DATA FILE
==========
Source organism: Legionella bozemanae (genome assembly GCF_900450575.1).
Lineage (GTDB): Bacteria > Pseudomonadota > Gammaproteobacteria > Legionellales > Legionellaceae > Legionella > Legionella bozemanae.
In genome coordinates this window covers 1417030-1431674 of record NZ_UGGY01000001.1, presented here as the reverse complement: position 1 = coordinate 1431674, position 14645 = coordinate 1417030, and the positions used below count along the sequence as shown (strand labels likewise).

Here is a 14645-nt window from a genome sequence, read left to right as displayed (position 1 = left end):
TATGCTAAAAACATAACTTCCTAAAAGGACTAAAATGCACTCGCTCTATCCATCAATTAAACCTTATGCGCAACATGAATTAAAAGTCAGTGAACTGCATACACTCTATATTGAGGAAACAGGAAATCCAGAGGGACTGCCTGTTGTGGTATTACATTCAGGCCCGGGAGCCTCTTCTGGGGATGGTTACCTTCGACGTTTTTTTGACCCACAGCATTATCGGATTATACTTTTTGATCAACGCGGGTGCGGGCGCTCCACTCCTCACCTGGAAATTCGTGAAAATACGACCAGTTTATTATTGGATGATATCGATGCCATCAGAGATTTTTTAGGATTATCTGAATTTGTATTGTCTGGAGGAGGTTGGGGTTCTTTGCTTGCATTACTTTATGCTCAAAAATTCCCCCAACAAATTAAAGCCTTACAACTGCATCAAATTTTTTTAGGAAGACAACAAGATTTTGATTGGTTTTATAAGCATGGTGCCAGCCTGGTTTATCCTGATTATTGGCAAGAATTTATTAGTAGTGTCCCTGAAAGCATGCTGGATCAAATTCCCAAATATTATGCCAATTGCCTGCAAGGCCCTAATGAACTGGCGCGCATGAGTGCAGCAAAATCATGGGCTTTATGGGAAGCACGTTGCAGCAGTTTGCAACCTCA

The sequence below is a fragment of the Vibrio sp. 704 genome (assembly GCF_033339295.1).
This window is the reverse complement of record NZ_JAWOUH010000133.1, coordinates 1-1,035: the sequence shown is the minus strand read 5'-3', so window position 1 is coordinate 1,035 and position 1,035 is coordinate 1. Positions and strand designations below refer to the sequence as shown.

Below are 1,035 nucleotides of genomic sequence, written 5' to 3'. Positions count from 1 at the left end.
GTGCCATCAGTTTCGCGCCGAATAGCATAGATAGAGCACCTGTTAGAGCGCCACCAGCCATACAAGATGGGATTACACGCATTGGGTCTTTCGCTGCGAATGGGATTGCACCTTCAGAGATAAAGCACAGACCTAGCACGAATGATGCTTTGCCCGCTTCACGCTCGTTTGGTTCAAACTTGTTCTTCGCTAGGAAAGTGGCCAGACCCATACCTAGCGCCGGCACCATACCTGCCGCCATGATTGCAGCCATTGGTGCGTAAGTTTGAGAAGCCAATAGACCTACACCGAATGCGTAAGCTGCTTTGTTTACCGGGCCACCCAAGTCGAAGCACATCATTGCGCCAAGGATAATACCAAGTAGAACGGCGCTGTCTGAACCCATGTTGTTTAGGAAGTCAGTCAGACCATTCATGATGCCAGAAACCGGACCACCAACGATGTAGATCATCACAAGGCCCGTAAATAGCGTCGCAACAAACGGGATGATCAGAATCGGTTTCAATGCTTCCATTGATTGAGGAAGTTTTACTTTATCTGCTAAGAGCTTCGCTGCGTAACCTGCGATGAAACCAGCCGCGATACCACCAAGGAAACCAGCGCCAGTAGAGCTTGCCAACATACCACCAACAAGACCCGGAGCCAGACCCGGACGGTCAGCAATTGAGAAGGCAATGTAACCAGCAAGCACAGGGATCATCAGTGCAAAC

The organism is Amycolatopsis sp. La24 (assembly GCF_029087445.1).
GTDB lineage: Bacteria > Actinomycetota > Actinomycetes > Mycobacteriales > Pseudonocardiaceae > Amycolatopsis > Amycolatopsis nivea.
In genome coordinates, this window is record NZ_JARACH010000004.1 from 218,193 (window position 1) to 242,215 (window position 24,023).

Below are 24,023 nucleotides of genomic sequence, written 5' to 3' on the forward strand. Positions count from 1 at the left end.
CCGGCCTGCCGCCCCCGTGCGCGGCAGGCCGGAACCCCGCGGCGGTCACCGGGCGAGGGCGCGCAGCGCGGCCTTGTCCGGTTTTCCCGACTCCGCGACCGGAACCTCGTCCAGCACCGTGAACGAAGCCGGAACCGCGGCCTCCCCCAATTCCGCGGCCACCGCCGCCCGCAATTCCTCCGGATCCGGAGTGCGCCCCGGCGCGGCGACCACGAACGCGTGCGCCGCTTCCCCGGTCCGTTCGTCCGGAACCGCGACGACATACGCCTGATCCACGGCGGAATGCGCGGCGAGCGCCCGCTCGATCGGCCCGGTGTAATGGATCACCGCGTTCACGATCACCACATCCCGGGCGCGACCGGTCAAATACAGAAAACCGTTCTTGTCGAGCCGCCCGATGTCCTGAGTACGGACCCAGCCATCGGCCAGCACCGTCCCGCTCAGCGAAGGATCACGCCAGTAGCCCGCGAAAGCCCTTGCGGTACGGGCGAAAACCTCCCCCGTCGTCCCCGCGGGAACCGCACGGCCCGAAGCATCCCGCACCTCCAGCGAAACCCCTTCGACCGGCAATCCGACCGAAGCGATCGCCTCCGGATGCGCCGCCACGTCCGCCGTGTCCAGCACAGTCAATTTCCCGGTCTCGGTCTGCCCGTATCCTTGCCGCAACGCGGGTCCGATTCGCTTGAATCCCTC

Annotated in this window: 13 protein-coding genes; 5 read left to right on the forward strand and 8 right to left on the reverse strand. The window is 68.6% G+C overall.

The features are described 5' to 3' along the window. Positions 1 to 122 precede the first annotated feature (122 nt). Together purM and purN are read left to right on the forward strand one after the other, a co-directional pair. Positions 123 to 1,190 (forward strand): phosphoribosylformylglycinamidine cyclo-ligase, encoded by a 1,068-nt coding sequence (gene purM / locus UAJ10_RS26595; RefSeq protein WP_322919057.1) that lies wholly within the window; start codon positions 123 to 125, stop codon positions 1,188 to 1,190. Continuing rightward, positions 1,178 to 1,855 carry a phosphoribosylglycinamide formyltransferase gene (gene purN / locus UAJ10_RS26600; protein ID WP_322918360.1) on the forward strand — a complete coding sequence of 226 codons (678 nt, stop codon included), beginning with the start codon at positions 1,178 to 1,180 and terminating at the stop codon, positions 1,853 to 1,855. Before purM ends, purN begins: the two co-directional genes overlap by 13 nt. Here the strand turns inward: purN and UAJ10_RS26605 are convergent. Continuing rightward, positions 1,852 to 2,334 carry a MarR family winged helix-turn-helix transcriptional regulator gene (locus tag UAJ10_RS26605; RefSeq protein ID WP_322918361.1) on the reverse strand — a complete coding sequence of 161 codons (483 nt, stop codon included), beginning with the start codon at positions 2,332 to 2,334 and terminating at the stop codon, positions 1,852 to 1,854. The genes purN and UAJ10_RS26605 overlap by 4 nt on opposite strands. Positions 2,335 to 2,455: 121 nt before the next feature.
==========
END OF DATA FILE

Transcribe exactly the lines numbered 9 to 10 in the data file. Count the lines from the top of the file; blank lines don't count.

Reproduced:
GTGCCATCAGTTTCGCGCCGAATAGCATAGATAGAGCACCTGTTAGAGCGCCACCAGCCATACAAGATGGGATTACACGCATTGGGTCTTTCGCTGCGAATGGGATTGCACCTTCAGAGATAAAGCACAGACCTAGCACGAATGATGCTTTGCCCGCTTCACGCTCGTTTGGTTCAAACTTGTTCTTCGCTAGGAAAGTGGCCAGACCCATACCTAGCGCCGGCACCATACCTGCCGCCATGATTGCAGCCATTGGTGCGTAAGTTTGAGAAGCCAATAGACCTACACCGAATGCGTAAGCTGCTTTGTTTACCGGGCCACCCAAGTCGAAGCACATCATTGCGCCAAGGATAATACCAAGTAGAACGGCGCTGTCTGAACCCATGTTGTTTAGGAAGTCAGTCAGACCATTCATGATGCCAGAAACCGGACCACCAACGATGTAGATCATCACAAGGCCCGTAAATAGCGTCGCAACAAACGGGATGATCAGAATCGGTTTCAATGCTTCCATTGATTGAGGAAGTTTTACTTTATCTGCTAAGAGCTTCGCTGCGTAACCTGCGATGAAACCAGCCGCGATACCACCAAGGAAACCAGCGCCAGTAGAGCTTGCCAACATACCACCAACAAGACCCGGAGCCAGACCCGGACGGTCAGCAATTGAGAAGGCAATGTAACCAGCAAGCACAGGGATCATCAGTGCAAAC

The organism is Amycolatopsis sp. La24 (assembly GCF_029087445.1).